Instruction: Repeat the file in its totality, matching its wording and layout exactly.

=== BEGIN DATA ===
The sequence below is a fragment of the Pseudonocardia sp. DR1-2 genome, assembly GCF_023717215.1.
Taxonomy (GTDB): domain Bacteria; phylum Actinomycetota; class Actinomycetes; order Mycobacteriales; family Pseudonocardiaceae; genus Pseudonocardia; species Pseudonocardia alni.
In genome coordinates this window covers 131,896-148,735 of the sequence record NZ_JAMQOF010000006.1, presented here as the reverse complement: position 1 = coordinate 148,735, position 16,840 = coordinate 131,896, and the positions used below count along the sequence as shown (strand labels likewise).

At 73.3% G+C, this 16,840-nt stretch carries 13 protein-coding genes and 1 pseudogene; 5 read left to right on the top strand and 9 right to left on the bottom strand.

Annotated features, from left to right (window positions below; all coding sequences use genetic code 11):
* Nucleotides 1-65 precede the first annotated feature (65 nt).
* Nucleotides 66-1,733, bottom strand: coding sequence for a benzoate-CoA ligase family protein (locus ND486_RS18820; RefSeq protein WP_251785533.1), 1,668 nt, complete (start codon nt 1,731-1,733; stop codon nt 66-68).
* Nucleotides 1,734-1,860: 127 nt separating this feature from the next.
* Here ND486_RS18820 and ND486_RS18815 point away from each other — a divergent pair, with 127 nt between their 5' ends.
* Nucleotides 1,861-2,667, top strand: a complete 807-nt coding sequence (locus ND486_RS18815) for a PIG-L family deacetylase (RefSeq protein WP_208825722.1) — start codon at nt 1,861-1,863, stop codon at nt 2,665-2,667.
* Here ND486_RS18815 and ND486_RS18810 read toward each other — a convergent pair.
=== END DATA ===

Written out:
The sequence below is a fragment of the Pseudonocardia sp. DR1-2 genome, assembly GCF_023717215.1.
Taxonomy (GTDB): domain Bacteria; phylum Actinomycetota; class Actinomycetes; order Mycobacteriales; family Pseudonocardiaceae; genus Pseudonocardia; species Pseudonocardia alni.
In genome coordinates this window covers 131,896-148,735 of the sequence record NZ_JAMQOF010000006.1, presented here as the reverse complement: position 1 = coordinate 148,735, position 16,840 = coordinate 131,896, and the positions used below count along the sequence as shown (strand labels likewise).

At 73.3% G+C, this 16,840-nt stretch carries 13 protein-coding genes and 1 pseudogene; 5 read left to right on the top strand and 9 right to left on the bottom strand.

Annotated features, from left to right (window positions below; all coding sequences use genetic code 11):
* Nucleotides 1-65 precede the first annotated feature (65 nt).
* Nucleotides 66-1,733, bottom strand: coding sequence for a benzoate-CoA ligase family protein (locus ND486_RS18820; RefSeq protein WP_251785533.1), 1,668 nt, complete (start codon nt 1,731-1,733; stop codon nt 66-68).
* Nucleotides 1,734-1,860: 127 nt separating this feature from the next.
* Here ND486_RS18820 and ND486_RS18815 point away from each other — a divergent pair, with 127 nt between their 5' ends.
* Nucleotides 1,861-2,667, top strand: a complete 807-nt coding sequence (locus ND486_RS18815) for a PIG-L family deacetylase (RefSeq protein WP_208825722.1) — start codon at nt 1,861-1,863, stop codon at nt 2,665-2,667.
* Here ND486_RS18815 and ND486_RS18810 read toward each other — a convergent pair.